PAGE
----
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Clinical Use of Drugs

:
Pharmacotherapy GI Disorders
Upper GI Disorders
GI Anatomic region
Gastric Acid Secretion

Neuronal

sight, smell, taste → cholinergic pathway

Physical

strecth → ↑acetylcholine & ↑gastrin

Hormonal

timulate parietal cells to secrete gastric
acid

Gastrin

!cetylcholine

Histamine
Proton pump "H
#
$%
#
& !'Pase(
!cid ecretion
Physiological & Pharmacological Gastric !cid ecretion
Pharmacotherapy of
Acid – Related Disorders
Acid-suppressing drugs
Proton-pump Inhibitors (PPIs)
Proton-pump Inhibitors (PPIs)

)i*e PPIs a*aila+le in clinical use : Omeprazole,
Esomeprazole, Lansoprazole, Rabeprazole, &
Pantoprazole

Similar in their pharmacological properties

!ll PPIs ha*e e,ui*alent efficacy at compara+le
doses

PPIs diminish daily production of acid +y -. /
012 →
most potent gastric suppressors
most potent gastric suppressors

PPIs →
prodrugs
prodrugs, re,uire acti*ation in acid
en*ironment → tetracyclic sulfenamide → una+le
to diffuse +ac3 to canalicular mem+rane

!cti*ated form of PPIs covalently bound to
H
#
$%
#
&!'Pase → !cid secretion resume after
newly formed H
#
$%
#
&!'Pase molecules →
Prolong acid suppression "45 / 5- hours(

PPIs +loc3 final steps of acid secretion
PPIs +loc3 final steps of acid secretion

Effective in acid suppression regardless of other
stimulating factors

Dosage form : Enteric – coated drugs, enteric – coated
granules, enteric – coated tablets, podered in combination
ith bicarbonate → to pre*ent degradation +y acid in the
stomach
Pharmaco3inetics :

6apidly a+sor+ed, highly protein / +ound,
e7tensi*ely meta+oli8ed +y hepatic C9Ps

C9P4C:0 & C9P;!5

C9P4C:0 genotype

!sian *s Caucasian or !frican !merican (!" #s (!" #s
!") !")

Chronic renal failure does not lead to
accumulation of PPIs with once&a&day dosing

Hepatic impairment su+stantially reduce
clearence of esomepra8ole and lansopra8ole

<ost common : nausea, a+dominal pain,
flatulence, & diarrhea

u+acute myopathy, arthralgia, headache, & rash

Inhi+ition of C9P4C:0, slower the clearence of
phenytoin, disulfiram, & other drugs meta+oli8ed
the same en8ymes(

Increase e7pression of C9P:!4 "increase
clearence of imipramine, antipsychotic drugs,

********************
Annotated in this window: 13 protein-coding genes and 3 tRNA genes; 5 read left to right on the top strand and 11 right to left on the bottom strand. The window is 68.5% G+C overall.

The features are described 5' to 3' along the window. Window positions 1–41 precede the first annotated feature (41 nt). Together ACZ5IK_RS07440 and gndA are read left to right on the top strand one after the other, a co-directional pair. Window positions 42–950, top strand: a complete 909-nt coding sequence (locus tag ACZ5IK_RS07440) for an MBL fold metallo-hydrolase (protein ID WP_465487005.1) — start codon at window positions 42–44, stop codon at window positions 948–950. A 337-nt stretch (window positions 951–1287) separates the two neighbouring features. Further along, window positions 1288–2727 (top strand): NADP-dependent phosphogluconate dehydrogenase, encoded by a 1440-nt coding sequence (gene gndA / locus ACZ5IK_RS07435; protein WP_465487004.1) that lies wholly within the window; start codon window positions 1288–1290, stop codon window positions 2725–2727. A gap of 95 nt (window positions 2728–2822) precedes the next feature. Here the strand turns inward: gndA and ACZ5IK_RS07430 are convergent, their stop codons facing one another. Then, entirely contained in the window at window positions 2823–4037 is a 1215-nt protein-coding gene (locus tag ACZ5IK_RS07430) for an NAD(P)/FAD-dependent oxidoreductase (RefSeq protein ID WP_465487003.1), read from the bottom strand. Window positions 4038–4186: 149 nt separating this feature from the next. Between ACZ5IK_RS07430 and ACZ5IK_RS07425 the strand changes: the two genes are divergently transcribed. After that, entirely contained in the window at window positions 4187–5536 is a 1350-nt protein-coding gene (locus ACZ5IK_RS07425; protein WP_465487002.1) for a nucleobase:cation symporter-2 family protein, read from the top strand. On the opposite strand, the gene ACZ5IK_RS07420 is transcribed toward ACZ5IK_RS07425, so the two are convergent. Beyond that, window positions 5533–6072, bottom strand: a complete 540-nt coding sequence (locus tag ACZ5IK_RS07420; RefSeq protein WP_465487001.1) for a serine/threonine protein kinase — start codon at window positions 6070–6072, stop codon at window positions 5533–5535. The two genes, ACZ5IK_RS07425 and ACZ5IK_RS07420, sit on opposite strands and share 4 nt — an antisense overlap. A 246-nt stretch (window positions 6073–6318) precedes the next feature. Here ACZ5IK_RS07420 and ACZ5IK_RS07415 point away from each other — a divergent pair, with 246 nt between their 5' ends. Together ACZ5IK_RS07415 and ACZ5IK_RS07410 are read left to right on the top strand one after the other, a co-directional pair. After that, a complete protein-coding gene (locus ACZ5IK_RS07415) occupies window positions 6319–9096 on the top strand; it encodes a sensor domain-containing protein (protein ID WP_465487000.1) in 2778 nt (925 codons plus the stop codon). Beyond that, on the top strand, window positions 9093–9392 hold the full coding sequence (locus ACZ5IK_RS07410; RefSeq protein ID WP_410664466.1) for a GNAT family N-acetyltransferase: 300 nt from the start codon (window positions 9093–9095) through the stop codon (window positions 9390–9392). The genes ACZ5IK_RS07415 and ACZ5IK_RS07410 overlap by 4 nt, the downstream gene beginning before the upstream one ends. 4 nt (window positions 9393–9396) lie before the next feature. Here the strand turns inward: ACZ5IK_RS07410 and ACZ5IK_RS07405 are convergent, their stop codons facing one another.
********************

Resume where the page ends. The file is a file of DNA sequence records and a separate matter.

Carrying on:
tacrin, & theophylline(

=oss of gastric acidity → affect +ioa*aila+ility of
3etocona8ole, ampicillin esters, & iron salts

!hronic use ≈ hip fracture, possi+ly decreasing
Ca
4#
a+sorption
Ad#erse $ffects % Dru& Interactions

<ost common : nausea, a+dominal pain,
flatulence, & diarrhea

u+acute myopathy, arthralgia, headache, & rash

Inhi+ition of C9P4C:0, slower the clearence of
phenytoin, disulfiram, & other drugs meta+oli8ed
the same en8ymes(

Increase e7pression of C9P:!4 "increase
clearence of imipramine, antipsychotic drugs,
tacrin, & theophylline(

=oss of gastric acidity → affect +ioa*aila+ility of
3etocona8ole, ampicillin esters, & iron salts

!hronic use ≈ hip fracture, possi+ly decreasing
Ca
4#
a+sorption
Ad#erse $ffects % Dru& Interactions
'herapeutic Use

Promote healing of gastric & duodenal
ulcers

Gastroesophageal reflu7 disease "G>6D(

Hypersecretory conditions : ?olinger&
>llison syndrome

Pre*ention of recurrence of N!ID /
associated gastric ulcers
(

Receptor Anta&onists

H46!s → competiti*e inhi+itors of H4
receptor on +asolateral mem+rane of parietal
cells

!*aila+le drugs : !imetidine, Ranitidine,
"amotidine, #izatidine

Differ in pharmaco3inetics & propensity to cause
drug interations

H46!s predominantly inhi+it +asal acid
secretion → suppressing nocturnal acid
secretion

Pharmaco)inetics

6apidly a+sor+ed, pea3 serum concentration
achie*ed within : / ; hours

mall percentage of H46!s are protein&+ound

=i*er disease per se is not indication for dose
ad@ustment

>7creted +y 3idneys through filtration & tu+ular
secretion → reduce dose on patients with
reduced creatinine clearence
Ad#erse $ffects % Interactions

H46!s generally well&tolerated

=ow incidence of !>s : diarrhea, headache, fatigue, muscular
pain, & constipation

Neurologic : headache, di88iness, drowsiness, lethargy,
hallucination, psychosis(

=ong&term use :

Cimetidine at high doses → inhi+it testosterone +inding to
androgen receptors & inhi+ition of C9P reduce
hydro7ylation of estradiol

$alactorrhea in omen, and gynecomastia, reduced $alactorrhea in omen, and gynecomastia, reduced
sperm counts & impotence in men sperm counts & impotence in men

Alood dyscrasia including throm+ocytopenia
ha*e +een reported

H46!s cross the placenta & e7creted in +reast
mil3
'herapeutic Uses

Promote healing of gastric & duodenal ulcers

'reat uncomplicated G>6D

Pre*ent occurrence of stress ulcers
A&ents that $nhance *ucosal Defences
Prostaglandin !nalog : <isoprostol

ynthetic analog of PG>:

Gastric acid secretion inhi+ition / Dose related

:.. / 4.. ug significantly inhi+it +asal secretion " up to 012(
or food / stimulated secretion " -12 inhi+ition(

Cytoprotecti*e role of prostaglandin toward gastric
acidity

timulate Gi pathway → decreasing c!<P & gastric acid
secretion

timulate mucin & +icar+onate secretion

Increase +lood flow

6ecommended dose for ulcer prophyla7is : 4.. ug
four times a day

)re,uent dosing limited its use → incon*enience


<isoprostol can cause e7acer+ation of
inflammatory +owel disease

Contraindicated in pregnancy → increase uterine
contractility
'herapeutic Use

'o pre*ent N!ID&induced mucosal in@ury
Sucralfate

ulfated polysaccaride → Bctasulfate of sucrose

%nhibit pepsin&mediated hydrolisis of mucosal proteins
contri+utes to mucosal erosion & ulceration

In acid en*ironment "pHC5(, sucralfate → cross&lin3ing →